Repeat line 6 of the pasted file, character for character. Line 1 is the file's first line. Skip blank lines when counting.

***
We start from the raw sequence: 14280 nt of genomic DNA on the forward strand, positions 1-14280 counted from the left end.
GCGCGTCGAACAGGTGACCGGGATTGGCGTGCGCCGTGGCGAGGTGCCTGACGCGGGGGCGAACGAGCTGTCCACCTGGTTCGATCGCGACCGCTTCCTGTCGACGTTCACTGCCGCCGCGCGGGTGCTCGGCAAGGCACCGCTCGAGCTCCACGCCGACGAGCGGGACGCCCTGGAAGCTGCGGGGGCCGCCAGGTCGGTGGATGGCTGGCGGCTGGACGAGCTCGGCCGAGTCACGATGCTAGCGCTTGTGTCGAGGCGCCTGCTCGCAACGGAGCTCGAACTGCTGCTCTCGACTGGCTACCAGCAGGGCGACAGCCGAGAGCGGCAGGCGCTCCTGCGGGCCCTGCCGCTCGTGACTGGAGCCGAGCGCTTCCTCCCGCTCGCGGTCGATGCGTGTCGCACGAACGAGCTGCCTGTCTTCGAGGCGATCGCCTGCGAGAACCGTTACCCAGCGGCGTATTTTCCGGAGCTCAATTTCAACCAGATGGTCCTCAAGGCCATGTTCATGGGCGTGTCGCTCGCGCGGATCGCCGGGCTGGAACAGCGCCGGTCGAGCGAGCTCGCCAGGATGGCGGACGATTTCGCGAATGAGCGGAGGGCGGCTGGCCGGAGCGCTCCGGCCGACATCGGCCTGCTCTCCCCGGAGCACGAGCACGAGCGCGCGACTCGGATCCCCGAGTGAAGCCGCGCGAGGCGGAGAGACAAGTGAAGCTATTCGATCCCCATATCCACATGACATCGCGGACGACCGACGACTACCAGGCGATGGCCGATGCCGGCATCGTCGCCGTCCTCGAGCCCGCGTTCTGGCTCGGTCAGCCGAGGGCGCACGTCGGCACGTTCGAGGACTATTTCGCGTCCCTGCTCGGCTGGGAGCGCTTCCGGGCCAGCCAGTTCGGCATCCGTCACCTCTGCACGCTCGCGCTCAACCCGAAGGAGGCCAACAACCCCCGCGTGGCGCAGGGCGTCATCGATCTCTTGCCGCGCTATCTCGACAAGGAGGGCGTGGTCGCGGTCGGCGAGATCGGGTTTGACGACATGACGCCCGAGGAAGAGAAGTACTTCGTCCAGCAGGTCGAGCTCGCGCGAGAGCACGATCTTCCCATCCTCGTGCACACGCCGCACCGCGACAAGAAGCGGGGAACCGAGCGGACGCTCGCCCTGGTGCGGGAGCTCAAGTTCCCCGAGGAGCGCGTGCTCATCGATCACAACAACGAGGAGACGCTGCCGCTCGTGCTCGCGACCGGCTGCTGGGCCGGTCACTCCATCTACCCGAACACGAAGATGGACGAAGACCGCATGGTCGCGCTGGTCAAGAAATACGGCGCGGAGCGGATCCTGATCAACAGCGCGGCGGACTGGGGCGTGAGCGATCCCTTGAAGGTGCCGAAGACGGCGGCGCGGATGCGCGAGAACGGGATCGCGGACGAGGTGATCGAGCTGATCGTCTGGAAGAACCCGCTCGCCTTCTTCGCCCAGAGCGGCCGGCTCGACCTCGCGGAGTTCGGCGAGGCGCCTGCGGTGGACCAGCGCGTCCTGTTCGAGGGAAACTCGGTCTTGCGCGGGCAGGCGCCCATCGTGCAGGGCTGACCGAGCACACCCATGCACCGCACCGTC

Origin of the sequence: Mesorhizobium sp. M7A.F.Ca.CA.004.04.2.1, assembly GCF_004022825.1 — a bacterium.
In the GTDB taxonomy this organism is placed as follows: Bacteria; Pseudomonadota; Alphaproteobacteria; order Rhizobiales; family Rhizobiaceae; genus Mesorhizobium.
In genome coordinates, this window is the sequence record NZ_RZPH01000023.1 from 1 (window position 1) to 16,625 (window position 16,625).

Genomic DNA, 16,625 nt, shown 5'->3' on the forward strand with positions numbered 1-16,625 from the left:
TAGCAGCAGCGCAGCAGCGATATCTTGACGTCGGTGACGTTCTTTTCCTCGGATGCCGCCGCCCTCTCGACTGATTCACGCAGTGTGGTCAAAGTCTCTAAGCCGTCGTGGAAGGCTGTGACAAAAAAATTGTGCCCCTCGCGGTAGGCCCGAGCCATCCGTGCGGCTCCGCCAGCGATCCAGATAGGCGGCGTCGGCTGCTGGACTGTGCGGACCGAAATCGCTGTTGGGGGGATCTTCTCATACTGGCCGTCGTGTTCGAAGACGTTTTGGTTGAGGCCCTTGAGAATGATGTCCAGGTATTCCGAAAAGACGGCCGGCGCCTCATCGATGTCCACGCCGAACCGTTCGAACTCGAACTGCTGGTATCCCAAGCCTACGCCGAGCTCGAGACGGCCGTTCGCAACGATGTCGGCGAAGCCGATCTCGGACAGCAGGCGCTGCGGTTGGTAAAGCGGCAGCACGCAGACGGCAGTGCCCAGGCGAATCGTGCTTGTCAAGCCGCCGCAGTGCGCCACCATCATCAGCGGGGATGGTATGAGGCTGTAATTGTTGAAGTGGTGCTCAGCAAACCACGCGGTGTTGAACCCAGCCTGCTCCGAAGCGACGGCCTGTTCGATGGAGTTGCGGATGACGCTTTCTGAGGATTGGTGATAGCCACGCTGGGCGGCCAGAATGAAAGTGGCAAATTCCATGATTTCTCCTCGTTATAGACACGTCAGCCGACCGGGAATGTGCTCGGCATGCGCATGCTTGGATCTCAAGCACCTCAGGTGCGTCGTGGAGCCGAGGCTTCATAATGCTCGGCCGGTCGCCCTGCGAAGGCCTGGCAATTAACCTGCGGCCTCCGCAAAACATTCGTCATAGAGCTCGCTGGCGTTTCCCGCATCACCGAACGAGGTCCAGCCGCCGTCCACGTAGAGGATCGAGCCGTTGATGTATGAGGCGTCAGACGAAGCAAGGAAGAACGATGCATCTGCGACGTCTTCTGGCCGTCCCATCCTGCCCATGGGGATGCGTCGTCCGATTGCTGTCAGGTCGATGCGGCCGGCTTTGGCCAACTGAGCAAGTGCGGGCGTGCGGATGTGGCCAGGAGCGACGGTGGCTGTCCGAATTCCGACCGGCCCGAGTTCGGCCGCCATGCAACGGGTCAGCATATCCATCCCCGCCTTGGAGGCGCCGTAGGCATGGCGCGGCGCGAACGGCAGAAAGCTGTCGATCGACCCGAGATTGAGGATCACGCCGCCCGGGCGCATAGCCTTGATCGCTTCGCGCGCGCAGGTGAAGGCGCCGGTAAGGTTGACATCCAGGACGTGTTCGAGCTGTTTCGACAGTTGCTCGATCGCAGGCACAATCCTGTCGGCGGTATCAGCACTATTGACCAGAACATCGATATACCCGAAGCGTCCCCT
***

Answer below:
Genomic DNA, 16,625 nt, shown 5'->3' on the forward strand with positions numbered 1-16,625 from the left: